Those who push for broader standards often do so as a fight against "restrictions." In reality, television without moral standards is the most restrictive of all. A large swath of the nation may choose not to watch for fear of offending their children or inviting language and behavior into their homes that otherwise would not be welcomed or allowed. When strict decency standards are applied, all audiences are served. We can't imagine many viewers reacting to a program by saying they wished it had more profanity or nudity. Those who yearn for such things certainly have no end of choices beyond the public airwaves.

    It is interesting how many ridicule the thought of preserving standards of decency. It is getting more difficult to stand for decency with out receiving ridicule. Those who would preserve standards decency are accused of denying other freedom.

  • Hamath Omaha, NE
    April 18, 2013 6:29 p.m.

    What is network public TV? Is it a new competitor to Netflix?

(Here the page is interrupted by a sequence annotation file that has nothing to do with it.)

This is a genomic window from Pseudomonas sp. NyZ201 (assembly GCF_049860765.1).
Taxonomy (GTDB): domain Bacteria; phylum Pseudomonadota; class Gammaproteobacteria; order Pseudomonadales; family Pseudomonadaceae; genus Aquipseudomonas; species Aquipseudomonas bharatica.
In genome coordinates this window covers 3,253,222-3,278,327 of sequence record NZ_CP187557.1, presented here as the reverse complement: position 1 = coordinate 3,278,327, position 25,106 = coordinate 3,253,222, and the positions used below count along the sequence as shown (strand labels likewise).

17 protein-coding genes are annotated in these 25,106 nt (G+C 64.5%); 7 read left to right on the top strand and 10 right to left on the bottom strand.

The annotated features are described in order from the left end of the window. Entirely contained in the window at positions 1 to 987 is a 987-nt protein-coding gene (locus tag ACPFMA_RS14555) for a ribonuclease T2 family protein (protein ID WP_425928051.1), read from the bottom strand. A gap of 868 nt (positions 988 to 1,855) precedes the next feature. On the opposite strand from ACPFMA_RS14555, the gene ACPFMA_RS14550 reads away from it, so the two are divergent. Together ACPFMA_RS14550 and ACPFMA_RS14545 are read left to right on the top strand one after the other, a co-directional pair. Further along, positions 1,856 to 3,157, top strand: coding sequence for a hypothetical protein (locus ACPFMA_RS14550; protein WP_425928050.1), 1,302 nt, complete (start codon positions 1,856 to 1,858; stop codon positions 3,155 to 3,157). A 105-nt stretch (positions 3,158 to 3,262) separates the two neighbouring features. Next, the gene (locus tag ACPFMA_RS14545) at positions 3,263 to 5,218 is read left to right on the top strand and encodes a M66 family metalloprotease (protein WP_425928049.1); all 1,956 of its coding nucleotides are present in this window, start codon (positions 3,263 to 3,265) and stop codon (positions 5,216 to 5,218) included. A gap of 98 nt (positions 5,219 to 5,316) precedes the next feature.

• Ernest T. Bass Bountiful, UT
    April 18, 2013 5:59 p.m.

    Don't watch TV or only watch Ch 11, KBYU.

  • Ultra Bob Cottonwood Heights, UT
    April 18, 2013 4:54 p.m.

    The difference between the world now and that of yesteryear is that we now live in a culture of hate.

    It is not so much that people have changed, but that the people in charge have changed. It is the TV commercials that clued my mind. Commercials used to be about tooth paste and refrigerators and were aimed at ordinary people. Today’s commercials are about gold and silver, expensive vacation spots and expensive cars. They are now aiming at the rich and powerful and their hoard of money.

  • Owl Salt Lake City, UT
    April 18, 2013 3:51 p.m.

    Safe conclusion DN, safe conclusion. The lowering of standards certainly is not advocated to decrease profanity and vulgarity.

  • MapleDon Springville, UT
    April 18, 2013 2:08 p.m.

    If DesNews' editors (and owners) are so upset about the prospects of nudity and obscenities on a form of media (daytime television programs), then they should get out of the business of broadcasting network television and advertising films containing that material.

    Until they do, this opinion piece comes across as disingenuous.

  • equusrider Bluffdale, UT
    April 18, 2013 12:55 p.m.

    @ Hutterite:;
    I really liked your comment on the Montana Hutterite colony seeking religious freedom. I quote you.
    "it’s hard to find an adult hutterite who hasn’t experienced a traumatic, even limb removing accident, and far too many CHILDREN die in farm and industrial related accidents on colonies."